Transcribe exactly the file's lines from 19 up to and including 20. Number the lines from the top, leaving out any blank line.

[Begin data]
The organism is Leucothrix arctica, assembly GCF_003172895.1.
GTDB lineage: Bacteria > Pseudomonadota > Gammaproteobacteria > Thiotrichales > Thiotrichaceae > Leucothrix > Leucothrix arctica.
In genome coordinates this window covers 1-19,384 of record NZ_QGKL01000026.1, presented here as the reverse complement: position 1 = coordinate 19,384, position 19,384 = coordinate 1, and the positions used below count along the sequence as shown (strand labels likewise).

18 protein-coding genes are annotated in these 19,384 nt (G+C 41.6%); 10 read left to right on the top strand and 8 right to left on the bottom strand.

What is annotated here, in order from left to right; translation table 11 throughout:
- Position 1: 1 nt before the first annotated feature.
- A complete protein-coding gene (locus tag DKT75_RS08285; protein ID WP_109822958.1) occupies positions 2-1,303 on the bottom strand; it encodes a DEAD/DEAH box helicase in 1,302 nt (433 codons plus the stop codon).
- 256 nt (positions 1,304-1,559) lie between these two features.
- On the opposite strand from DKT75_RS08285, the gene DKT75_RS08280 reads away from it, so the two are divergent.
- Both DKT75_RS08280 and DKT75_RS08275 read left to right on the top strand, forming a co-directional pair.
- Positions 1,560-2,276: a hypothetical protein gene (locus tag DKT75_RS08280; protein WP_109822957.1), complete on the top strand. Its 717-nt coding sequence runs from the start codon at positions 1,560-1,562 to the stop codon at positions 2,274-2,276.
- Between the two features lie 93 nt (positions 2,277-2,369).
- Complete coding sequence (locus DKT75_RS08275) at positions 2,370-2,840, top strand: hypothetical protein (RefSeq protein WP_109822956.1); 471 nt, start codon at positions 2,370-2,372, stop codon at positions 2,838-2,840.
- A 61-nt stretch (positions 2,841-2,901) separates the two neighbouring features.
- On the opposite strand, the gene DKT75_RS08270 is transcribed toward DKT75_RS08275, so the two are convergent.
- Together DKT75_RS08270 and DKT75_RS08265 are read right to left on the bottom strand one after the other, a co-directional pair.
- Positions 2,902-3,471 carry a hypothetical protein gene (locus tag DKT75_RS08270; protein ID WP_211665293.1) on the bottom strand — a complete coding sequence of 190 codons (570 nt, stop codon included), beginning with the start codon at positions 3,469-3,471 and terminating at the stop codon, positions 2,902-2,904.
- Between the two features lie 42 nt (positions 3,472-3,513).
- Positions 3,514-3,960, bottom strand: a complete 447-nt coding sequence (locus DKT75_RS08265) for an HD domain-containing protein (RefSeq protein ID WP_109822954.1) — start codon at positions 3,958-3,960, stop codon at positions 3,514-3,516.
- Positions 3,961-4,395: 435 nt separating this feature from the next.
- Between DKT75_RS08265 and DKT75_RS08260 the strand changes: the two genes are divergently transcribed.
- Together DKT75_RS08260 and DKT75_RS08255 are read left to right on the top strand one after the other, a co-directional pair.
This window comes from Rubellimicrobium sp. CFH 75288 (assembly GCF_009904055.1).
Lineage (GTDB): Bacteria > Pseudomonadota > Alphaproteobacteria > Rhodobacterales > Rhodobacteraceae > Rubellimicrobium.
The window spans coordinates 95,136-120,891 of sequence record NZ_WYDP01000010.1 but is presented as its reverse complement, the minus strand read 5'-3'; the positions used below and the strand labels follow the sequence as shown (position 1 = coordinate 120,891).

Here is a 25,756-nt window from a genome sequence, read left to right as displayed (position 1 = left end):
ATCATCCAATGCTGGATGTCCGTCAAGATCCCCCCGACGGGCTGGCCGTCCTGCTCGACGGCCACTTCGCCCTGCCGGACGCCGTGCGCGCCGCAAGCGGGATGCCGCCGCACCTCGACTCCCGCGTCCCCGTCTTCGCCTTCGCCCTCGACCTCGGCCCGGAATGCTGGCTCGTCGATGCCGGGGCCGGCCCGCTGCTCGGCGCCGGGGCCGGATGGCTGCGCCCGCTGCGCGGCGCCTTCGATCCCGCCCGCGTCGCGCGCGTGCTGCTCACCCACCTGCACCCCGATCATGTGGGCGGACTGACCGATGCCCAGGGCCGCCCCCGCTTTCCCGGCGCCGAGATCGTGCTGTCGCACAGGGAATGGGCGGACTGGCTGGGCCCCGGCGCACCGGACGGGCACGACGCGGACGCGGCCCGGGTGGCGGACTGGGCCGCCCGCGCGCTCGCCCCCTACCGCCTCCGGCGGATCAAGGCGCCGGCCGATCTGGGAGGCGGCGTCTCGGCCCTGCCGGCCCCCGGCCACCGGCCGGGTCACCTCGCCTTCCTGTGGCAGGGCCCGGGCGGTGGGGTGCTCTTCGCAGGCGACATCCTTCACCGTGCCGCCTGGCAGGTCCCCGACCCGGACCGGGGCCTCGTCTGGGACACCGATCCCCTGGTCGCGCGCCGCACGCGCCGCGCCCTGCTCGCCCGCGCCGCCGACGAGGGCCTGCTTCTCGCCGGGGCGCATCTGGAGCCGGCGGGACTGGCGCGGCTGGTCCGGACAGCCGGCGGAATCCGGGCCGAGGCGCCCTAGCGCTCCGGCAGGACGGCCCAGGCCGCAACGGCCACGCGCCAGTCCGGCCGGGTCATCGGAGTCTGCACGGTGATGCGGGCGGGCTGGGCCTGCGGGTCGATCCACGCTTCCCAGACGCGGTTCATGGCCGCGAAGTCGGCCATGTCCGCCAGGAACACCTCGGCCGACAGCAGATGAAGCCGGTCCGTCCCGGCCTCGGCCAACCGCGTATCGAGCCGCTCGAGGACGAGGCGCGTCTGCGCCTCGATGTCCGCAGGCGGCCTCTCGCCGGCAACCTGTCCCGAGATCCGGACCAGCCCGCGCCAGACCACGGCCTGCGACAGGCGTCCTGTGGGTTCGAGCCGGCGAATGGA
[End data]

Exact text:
- Positions 3,514-3,960, bottom strand: a complete 447-nt coding sequence (locus DKT75_RS08265) for an HD domain-containing protein (RefSeq protein ID WP_109822954.1) — start codon at positions 3,958-3,960, stop codon at positions 3,514-3,516.
- Positions 3,961-4,395: 435 nt separating this feature from the next.